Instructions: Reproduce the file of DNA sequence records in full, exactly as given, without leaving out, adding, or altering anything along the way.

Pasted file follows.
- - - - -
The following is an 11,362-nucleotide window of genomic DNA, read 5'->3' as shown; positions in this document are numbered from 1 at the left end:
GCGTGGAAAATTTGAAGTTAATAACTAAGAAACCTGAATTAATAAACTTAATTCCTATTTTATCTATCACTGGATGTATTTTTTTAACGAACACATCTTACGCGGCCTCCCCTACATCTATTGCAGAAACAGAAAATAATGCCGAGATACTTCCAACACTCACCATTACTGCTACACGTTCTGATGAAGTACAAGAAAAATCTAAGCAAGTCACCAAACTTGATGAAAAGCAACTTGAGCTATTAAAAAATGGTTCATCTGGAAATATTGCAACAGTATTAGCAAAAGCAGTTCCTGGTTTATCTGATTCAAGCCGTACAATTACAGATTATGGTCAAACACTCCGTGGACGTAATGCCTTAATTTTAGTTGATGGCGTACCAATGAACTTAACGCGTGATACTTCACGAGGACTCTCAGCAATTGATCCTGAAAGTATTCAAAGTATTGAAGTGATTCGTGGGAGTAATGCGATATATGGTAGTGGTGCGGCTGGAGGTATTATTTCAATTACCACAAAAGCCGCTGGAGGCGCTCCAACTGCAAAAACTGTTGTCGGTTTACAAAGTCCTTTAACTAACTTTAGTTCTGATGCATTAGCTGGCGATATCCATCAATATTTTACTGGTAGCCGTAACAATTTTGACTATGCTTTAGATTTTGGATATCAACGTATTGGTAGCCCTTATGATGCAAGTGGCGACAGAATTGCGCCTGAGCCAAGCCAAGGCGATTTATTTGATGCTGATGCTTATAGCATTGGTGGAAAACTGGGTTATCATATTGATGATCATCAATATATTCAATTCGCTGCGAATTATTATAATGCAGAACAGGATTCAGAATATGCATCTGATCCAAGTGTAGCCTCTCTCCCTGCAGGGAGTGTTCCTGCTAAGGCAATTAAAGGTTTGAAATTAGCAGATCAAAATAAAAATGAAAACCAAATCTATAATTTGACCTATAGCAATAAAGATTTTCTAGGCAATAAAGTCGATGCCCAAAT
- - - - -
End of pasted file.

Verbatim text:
The following is an 11,362-nucleotide window of genomic DNA, read 5'->3' as shown; positions in this document are numbered from 1 at the left end:
GCGTGGAAAATTTGAAGTTAATAACTAAGAAACCTGAATTAATAAACTTAATTCCTATTTTATCTATCACTGGATGTATTTTTTTAACGAACACATCTTACGCGGCCTCCCCTACATCTATTGCAGAAACAGAAAATAATGCCGAGATACTTCCAACACTCACCATTACTGCTACACGTTCTGATGAAGTACAAGAAAAATCTAAGCAAGTCACCAAACTTGATGAAAAGCAACTTGAGCTATTAAAAAATGGTTCATCTGGAAATATTGCAACAGTATTAGCAAAAGCAGTTCCTGGTTTATCTGATTCAAGCCGTACAATTACAGATTATGGTCAAACACTCCGTGGACGTAATGCCTTAATTTTAGTTGATGGCGTACCAATGAACTTAACGCGTGATACTTCACGAGGACTCTCAGCAATTGATCCTGAAAGTATTCAAAGTATTGAAGTGATTCGTGGGAGTAATGCGATATATGGTAGTGGTGCGGCTGGAGGTATTATTTCAATTACCACAAAAGCCGCTGGAGGCGCTCCAACTGCAAAAACTGTTGTCGGTTTACAAAGTCCTTTAACTAACTTTAGTTCTGATGCATTAGCTGGCGATATCCATCAATATTTTACTGGTAGCCGTAACAATTTTGACTATGCTTTAGATTTTGGATATCAACGTATTGGTAGCCCTTATGATGCAAGTGGCGACAGAATTGCGCCTGAGCCAAGCCAAGGCGATTTATTTGATGCTGATGCTTATAGCATTGGTGGAAAACTGGGTTATCATATTGATGATCATCAATATATTCAATTCGCTGCGAATTATTATAATGCAGAACAGGATTCAGAATATGCATCTGATCCAAGTGTAGCCTCTCTCCCTGCAGGGAGTGTTCCTGCTAAGGCAATTAAAGGTTTGAAATTAGCAGATCAAAATAAAAATGAAAACCAAATCTATAATTTGACCTATAGCAATAAAGATTTTCTAGGCAATAAAGTCGATGCCCAAAT